Energy Efficiency has an impediment when it comes to being recognized as a climate solution – it lacks oomph appeal. It doesn’t have Solar energy’s dazzling solar arrays glinting in the brilliant radiance of the sun. Nor does it have Wind energy’s elegantly arching wind mills, so sophisticated and alluring so as to capture the mind of Don Quixote. It doesn’t even have Hydropower’s ferocious tumble and roar of water. Nope, it has none of that. What does it have? It has regulations, excel spreadsheets and technological advances. Energy efficiency is full of abstraction – at best it has cold data.
“Energy efficiency needs to go from a ‘hidden fuel’ to a ‘first fuel’ as it exceeds the output from ANY OTHER fuel source.”
But guess what? Climate change is knocking at our door. Deniers troll the internet, Congress has been reduced to a sideshow of an all-nighter, and the international treaties are a stalled frustration. Meanwhile, in the face of all that nonsense, energy efficiency is getting the job done. The United Nation’s Environmental Program launched a new initiative, ‘Sustainable Energy for All’ (SE4ALL), and will be relying heavily on Energy Efficiency as one of their main pillars for success. Voluntary efficiency programs, such as ENERGY STAR under the Environmental Protection Agency, have saved 1.9 billion metric tons of greenhouse gas over the past two decades. So, those excel spreadsheets end up looking pretty impressive.
Energy savings tips from NEEP staff.
October is passing like the brisk wind that blows leaves from their heightened homes, colorful vestiges of spring and summer are littering the soon to be frozen landscape. The sun emits lower and lazier rays, forcing house lights to switch on earlier every subsequent autumn afternoon. Frigid winds force the windows closed and ramp up the heaters to full blast as the Northeast and Mid-Atlantic regions dig through their closets in search of winter gear.
Darker, colder months mean brighter and warmer homes.
“The courage to act before it’s too late.” That’s how President Obama framed his address on Tuesday on climate change. Speaking to students at Georgetown University, the President asked for a new generation’s help to keep “the United States of America a leader in the fight against climate change.” The speech laid out a new climate change action plan that includes placing limits on the carbon dioxide emissions from power plants under the Clean Air Act, creating new federal appliance standards that will bring emissions down by 3 billion tons by 2030, as well as programs to increase the efficiency of our commercial, industrial, and multifamily buildings by 20 percent by 2020 (see the details of from the White House here).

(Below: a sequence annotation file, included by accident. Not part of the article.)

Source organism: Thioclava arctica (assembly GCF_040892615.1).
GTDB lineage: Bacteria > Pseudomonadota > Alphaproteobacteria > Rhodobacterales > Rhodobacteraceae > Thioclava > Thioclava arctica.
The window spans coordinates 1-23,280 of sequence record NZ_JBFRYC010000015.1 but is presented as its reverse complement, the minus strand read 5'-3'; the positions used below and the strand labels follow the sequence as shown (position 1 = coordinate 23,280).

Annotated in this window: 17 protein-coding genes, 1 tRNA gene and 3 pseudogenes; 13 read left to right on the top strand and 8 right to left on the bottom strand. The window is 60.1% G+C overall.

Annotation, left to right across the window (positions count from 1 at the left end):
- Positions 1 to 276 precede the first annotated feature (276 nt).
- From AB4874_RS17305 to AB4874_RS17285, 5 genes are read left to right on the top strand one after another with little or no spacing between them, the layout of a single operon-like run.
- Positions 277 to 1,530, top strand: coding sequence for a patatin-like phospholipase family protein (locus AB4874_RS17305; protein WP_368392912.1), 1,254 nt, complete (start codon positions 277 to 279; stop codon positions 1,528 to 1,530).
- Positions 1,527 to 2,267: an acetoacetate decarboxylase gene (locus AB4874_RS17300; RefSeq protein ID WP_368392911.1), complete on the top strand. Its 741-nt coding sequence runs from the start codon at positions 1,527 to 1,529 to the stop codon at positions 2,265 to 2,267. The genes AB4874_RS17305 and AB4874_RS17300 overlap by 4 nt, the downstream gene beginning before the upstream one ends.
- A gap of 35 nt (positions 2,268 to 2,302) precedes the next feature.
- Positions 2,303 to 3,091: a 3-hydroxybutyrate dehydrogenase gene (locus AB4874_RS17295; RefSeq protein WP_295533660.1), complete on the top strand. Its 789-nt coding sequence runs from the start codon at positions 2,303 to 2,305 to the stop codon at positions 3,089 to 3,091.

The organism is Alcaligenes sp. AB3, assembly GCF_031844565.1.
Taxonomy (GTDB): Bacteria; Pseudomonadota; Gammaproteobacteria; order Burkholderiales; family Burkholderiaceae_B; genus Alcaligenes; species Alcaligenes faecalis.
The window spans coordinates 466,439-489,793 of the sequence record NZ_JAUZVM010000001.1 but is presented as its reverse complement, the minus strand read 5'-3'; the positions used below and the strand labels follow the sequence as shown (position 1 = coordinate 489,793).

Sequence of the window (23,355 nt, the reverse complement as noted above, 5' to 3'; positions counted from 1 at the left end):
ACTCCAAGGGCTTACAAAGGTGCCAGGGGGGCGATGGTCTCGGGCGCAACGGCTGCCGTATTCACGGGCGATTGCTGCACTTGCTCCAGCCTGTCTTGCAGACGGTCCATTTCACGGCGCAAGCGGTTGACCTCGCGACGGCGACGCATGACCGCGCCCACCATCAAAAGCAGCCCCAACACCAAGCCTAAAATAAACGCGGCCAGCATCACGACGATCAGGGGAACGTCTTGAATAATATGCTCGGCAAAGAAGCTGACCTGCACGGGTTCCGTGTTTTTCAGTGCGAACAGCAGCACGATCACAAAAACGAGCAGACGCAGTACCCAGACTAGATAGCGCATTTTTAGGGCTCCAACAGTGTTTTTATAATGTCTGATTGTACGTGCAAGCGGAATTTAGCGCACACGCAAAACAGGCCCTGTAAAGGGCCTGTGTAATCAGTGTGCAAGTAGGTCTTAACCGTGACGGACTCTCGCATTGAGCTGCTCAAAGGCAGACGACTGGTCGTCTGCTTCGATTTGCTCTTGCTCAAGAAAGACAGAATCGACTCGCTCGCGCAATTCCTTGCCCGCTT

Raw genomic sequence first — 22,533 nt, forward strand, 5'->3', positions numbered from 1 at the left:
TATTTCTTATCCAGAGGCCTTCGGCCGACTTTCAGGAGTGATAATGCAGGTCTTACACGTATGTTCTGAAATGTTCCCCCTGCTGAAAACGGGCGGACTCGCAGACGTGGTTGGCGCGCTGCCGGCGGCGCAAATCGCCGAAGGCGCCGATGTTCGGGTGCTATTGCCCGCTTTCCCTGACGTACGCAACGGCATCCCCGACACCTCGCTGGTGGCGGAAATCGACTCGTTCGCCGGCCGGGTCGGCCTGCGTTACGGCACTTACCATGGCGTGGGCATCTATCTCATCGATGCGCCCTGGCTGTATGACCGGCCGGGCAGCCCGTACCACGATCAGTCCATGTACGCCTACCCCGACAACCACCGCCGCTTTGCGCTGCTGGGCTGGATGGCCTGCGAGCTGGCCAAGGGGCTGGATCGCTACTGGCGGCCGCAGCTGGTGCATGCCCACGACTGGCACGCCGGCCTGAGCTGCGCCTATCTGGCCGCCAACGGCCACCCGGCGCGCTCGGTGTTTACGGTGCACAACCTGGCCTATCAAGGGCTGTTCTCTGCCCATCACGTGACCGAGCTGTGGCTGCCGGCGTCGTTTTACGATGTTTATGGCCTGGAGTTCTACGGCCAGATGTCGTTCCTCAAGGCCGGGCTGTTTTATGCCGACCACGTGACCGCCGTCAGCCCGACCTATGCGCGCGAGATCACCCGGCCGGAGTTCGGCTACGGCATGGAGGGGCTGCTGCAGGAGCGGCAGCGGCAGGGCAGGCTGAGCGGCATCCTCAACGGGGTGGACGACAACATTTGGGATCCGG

The diversion of state RGGI funds has everyone scratching their heads.
Some things just make you scratch your head. As Jim’s piece earlier this week illustrated, Connecticut is going to tap funds from the Regional Greenhouse Gas Initiative (RGGI) to plug holes in the state budget. In the past, New York, New Jersey, and New Hampshire have done the same. The move has provoked strong opposition from a broad array of clean energy and environmental advocates in the region. And for good reason. Even in these tight fiscal times, state lawmakers must keep their hands out of the RGGI “jar” for the sake of their economy and the climate. Continue reading
Hallelujah. Finally, we have an American president devoting considerable attention to the topic of climate change and the energy policies that drive it.
In his State of the Union address last night, President Obama made very clear that the time has come to act. For those of us engaged in ending energy waste and believing we can do more with less, his words were most welcome. The President is absolutely right in asserting that “After years of talking about it, we are finally poised to control our own energy future.” But that sentence did more than just allow him to introduce the litany of progress that we’ve made; it also marked a call to end the “phony debate” on whether climate change is real.